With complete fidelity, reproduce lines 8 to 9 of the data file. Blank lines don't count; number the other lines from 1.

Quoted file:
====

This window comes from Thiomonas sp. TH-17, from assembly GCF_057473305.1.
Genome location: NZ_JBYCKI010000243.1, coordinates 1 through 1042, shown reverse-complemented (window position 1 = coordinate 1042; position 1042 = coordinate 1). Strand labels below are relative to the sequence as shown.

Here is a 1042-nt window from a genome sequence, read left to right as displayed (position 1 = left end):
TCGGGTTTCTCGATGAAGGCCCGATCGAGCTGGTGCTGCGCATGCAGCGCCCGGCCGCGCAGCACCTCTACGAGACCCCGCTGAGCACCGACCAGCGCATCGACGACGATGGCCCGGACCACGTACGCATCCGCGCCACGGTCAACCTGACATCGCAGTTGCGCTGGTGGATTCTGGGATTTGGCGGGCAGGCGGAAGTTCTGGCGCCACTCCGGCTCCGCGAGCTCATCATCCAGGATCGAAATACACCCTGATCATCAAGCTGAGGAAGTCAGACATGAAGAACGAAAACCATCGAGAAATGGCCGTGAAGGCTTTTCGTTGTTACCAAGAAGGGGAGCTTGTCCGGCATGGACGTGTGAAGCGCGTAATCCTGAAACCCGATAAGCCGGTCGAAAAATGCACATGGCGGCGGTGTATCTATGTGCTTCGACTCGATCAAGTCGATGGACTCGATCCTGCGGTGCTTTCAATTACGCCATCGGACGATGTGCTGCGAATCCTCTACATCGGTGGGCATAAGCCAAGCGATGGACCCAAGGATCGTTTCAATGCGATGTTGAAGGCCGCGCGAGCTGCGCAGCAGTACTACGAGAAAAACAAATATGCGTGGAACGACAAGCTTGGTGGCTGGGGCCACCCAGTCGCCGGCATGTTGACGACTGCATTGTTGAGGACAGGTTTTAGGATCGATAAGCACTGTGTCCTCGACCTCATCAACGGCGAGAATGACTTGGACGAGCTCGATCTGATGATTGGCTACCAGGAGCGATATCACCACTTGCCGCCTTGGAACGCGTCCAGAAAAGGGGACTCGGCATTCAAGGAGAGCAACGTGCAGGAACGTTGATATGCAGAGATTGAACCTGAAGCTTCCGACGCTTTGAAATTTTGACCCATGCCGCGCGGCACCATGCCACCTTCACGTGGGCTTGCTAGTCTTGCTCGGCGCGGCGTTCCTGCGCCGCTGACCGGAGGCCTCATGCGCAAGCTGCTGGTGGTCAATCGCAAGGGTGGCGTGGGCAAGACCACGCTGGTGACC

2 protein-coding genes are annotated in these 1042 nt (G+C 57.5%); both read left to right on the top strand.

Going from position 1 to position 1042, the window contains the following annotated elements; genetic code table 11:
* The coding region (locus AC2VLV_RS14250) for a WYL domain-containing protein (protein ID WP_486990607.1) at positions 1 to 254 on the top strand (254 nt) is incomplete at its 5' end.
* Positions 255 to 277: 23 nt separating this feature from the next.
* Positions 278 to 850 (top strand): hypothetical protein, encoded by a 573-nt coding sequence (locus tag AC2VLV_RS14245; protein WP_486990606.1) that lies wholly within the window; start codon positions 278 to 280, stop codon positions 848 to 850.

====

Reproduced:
* Positions 255 to 277: 23 nt separating this feature from the next.
* Positions 278 to 850 (top strand): hypothetical protein, encoded by a 573-nt coding sequence (locus tag AC2VLV_RS14245; protein WP_486990606.1) that lies wholly within the window; start codon positions 278 to 280, stop codon positions 848 to 850.